Coronavirus a common foe the global village must fight together

By Rong Xiaoqing Source:Global Times Published: 2020/2/6 16:28:44

World Health Organization (WHO) Director-General Tedros Adhanom Ghebreyesus on Monday said that only solidarity and cooperation among all countries will defeat the coronavirus outbreak. File photo: Xinhua

In 1985, at the peak of the Cold War, then US president Ronald Reagan and Soviet leader Mikhail Gorbachev had a brief discussion during a summit in Geneva. The content was kept secret until 2009 when Gorbachev spoke of their conversation in an interview with American TV television journalist Charlie Rose. The two leaders agreed during the summit that if aliens invaded the Earth the two superpowers would stop confronting each other and fight the threat together. 

A similar scenario was played out in Chinese sci-fi writer Liu Cixin's 2000 novel The Wandering Earth, in which a United Earth Government of nations was formed to save the planet that was about to be swallowed by the sun.

There is no imminent risk of an alien invasion or a cosmic threat that might terminate the existence of the Earth as far as I know. But the novel coronavirus that originated from Wuhan and is now spreading in and outside of China seems like a drill to test whether we humans are able to put aside our differences when facing a common threat. It turns out that solidarity is a tough challenge.

Outside of China, the virus is dubbed, not without ulterior motive, the "Wuhan virus" or "China virus" by some Westerners, despite its scientific moniker "2019-nCoV" or the often-used reference "novel coronavirus." Some Chinese people were insulted by bad taste jokes, such as: "Hi, you dropped something, your virus." Some Chinese people in the US and European countries have been verbally or physically attacked by hotheaded strangers simply because they were wearing masks. 

Some Western media outlets superimposed images of a virus seen under a microscope onto China's national flag in their not-so-clever graphic designs. As I was writing this piece on Wednesday, a petition initiated by overseas Chinese demanding the Australian tabloids Herald Sun and the Daily Telegraph apologize - the former for its reference to "Chinese virus" in a subtitle under a headline, and the latter for highlighting the words "China kids stay home" in a headline. The petition has already gathered close to 70,000 signatures.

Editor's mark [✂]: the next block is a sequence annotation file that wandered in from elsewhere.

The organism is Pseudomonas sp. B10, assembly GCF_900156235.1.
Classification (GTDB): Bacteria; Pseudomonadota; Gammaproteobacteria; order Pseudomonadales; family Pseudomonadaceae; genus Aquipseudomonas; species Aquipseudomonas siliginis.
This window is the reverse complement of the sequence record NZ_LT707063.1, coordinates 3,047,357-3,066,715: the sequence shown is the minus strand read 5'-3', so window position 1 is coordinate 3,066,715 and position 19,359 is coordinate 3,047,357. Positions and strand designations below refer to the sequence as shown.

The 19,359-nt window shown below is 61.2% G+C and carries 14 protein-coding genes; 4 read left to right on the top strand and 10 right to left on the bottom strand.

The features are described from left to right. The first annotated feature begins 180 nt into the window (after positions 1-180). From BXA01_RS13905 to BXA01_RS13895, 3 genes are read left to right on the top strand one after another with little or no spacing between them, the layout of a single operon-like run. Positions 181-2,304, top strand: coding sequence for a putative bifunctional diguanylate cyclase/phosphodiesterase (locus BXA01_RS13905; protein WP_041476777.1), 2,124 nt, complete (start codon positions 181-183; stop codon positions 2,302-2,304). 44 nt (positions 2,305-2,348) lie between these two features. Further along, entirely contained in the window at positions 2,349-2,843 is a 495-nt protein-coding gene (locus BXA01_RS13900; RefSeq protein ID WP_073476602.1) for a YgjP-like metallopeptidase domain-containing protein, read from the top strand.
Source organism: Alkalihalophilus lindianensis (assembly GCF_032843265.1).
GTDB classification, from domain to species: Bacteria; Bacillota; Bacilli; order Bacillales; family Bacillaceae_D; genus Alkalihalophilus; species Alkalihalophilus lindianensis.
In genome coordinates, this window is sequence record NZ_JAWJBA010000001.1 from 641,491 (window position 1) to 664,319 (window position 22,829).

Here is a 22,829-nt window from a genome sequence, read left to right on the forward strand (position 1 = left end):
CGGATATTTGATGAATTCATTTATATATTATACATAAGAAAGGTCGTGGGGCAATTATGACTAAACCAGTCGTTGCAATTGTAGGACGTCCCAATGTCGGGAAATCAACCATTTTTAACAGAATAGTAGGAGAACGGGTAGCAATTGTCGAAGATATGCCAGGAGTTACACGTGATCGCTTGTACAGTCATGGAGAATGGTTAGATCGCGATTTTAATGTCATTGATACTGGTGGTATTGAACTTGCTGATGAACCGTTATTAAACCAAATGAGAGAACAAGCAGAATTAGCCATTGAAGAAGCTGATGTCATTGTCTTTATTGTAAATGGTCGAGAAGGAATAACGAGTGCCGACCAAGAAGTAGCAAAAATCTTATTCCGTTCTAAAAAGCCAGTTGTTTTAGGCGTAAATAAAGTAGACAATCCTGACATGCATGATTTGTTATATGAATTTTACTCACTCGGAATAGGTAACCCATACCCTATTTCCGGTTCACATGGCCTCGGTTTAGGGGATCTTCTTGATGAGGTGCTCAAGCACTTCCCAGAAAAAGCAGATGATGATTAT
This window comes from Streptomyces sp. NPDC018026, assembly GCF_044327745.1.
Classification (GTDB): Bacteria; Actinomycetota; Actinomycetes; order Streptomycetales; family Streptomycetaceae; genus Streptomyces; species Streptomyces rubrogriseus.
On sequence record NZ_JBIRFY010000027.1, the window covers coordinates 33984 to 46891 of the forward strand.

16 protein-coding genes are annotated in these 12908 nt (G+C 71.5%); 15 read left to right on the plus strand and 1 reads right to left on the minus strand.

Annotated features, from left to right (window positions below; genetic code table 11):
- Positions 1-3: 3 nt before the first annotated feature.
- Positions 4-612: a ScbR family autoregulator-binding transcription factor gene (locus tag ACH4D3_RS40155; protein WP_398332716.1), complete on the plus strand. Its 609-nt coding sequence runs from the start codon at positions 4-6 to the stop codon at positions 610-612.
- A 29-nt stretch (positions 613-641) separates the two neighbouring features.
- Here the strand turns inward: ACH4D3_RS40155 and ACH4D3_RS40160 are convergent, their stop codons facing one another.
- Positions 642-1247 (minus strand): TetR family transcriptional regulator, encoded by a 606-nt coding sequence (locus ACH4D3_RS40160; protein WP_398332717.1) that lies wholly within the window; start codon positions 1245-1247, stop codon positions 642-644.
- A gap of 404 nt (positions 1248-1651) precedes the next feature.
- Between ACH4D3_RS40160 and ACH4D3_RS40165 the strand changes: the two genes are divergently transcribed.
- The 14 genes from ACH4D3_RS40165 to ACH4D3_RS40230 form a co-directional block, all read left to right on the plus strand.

Inside China, such skewed perspectives are not absent. In the early days of the lockdown of Wuhan, people from the city who were working or traveling elsewhere in the country became targets of internet trolls, who blamed them for spreading the virus. Absurd posts accusing the US of having planted the virus in China can also be spotted on WeChat. 

This should not be surprising. The epidemic is a real-life challenge to humanity in the sense that prevention involves isolation and quarantine. When cities are locked down, foreign nationals are evacuated from Wuhan, travel bans are imposed, and flights are canceled, close-minded attitudes are bound to come to the fore.

The hullabaloo has also unmistakably reflected mankind's tendency to see the world through past ideological and tribalist prisms. In her book Illness as Metaphor & AIDS and Its Metaphors, Susan Sontag highlighted the effects of such a mind-set on contagious disease. 

"The names for syphilis, when it began its epidemic sweep through Europe in the last decade of the fifteenth century, are an exemplary illustration of the need to make a dreaded disease foreign," she wrote. "It was the 'French pox' to the English, morbus Germanicus to the Parisians, the Naples sickness to the Florentines, the Chinese disease to the Japanese. But what may seem like a joke about the inevitability of chauvinism reveals a more important truth: that there is a link between imagining disease and imagining foreignness."

So, it is not easy to find much positive behavior when people are suddenly confronted with an epidemic. But it doesn't mean the picture is completely dark. On TikTok, I watched a British young man's video in which he called for the audience to realize that the coronavirus outbreak is not a Chinese issue, but a world issue. And in a Chinese language newspaper in New York, I read a story about the ordeal of a Chinese couple who rushed back to the US from their wedding in China in order to beat the travel ban that prohibits people who have recently visited China from entering the US. They said they now understand how people from Muslim countries on the US travel ban feel. These are small sparks carrying hope. 

In her book, Songtag opposes offering meaning to a disease by assigning it metaphors. But I think this coronavirus outbreak is a perfect metaphor that visualizes the essence of human society.

We can discriminate against one another, but the virus never will. No boundary can stop it from interrupting the regular life of all of us. We were a village. Then, we were not. But in the end, whether you like it or not, the virus reminds us that we are indeed a global community.

The author is a New York-based journalist and Alicia Patterson fellow.

Posted in: VIEWPOINT

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